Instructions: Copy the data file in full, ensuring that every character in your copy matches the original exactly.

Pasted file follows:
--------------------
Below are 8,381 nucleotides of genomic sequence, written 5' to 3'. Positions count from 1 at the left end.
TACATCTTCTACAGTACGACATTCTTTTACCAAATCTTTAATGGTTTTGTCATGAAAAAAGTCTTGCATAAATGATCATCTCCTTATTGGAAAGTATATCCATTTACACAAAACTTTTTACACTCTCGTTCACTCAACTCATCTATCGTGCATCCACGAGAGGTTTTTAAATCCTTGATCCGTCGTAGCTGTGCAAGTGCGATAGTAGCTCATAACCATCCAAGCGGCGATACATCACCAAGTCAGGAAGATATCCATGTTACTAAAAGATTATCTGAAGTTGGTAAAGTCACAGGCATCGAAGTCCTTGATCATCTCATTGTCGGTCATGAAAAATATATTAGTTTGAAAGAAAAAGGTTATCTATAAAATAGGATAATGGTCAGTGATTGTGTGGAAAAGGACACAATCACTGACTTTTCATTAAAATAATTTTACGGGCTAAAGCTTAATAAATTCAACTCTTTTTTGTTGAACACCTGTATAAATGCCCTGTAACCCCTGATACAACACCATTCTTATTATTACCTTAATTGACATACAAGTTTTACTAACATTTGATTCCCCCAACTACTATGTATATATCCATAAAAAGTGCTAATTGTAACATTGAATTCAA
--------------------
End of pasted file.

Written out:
Below are 8,381 nucleotides of genomic sequence, written 5' to 3'. Positions count from 1 at the left end.
TACATCTTCTACAGTACGACATTCTTTTACCAAATCTTTAATGGTTTTGTCATGAAAAAAGTCTTGCATAAATGATCATCTCCTTATTGGAAAGTATATCCATTTACACAAAACTTTTTACACTCTCGTTCACTCAACTCATCTATCGTGCATCCACGAGAGGTTTTTAAATCCTTGATCCGTCGTAGCTGTGCAAGTGCGATAGTAGCTCATAACCATCCAAGCGGCGATACATCACCAAGTCAGGAAGATATCCATGTTACTAAAAGATTATCTGAAGTTGGTAAAGTCACAGGCATCGAAGTCCTTGATCATCTCATTGTCGGTCATGAAAAATATATTAGTTTGAAAGAAAAAGGTTATCTATAAAATAGGATAATGGTCAGTGATTGTGTGGAAAAGGACACAATCACTGACTTTTCATTAAAATAATTTTACGGGCTAAAGCTTAATAAATTCAACTCTTTTTTGTTGAACACCTGTATAAATGCCCTGTAACCCCTGATACAACACCATTCTTATTATTACCTTAATTGACATACAAGTTTTACTAACATTTGATTCCCCCAACTACTATGTATATATCCATAAAAAGTGCTAATTGTAACATTGAATTCAA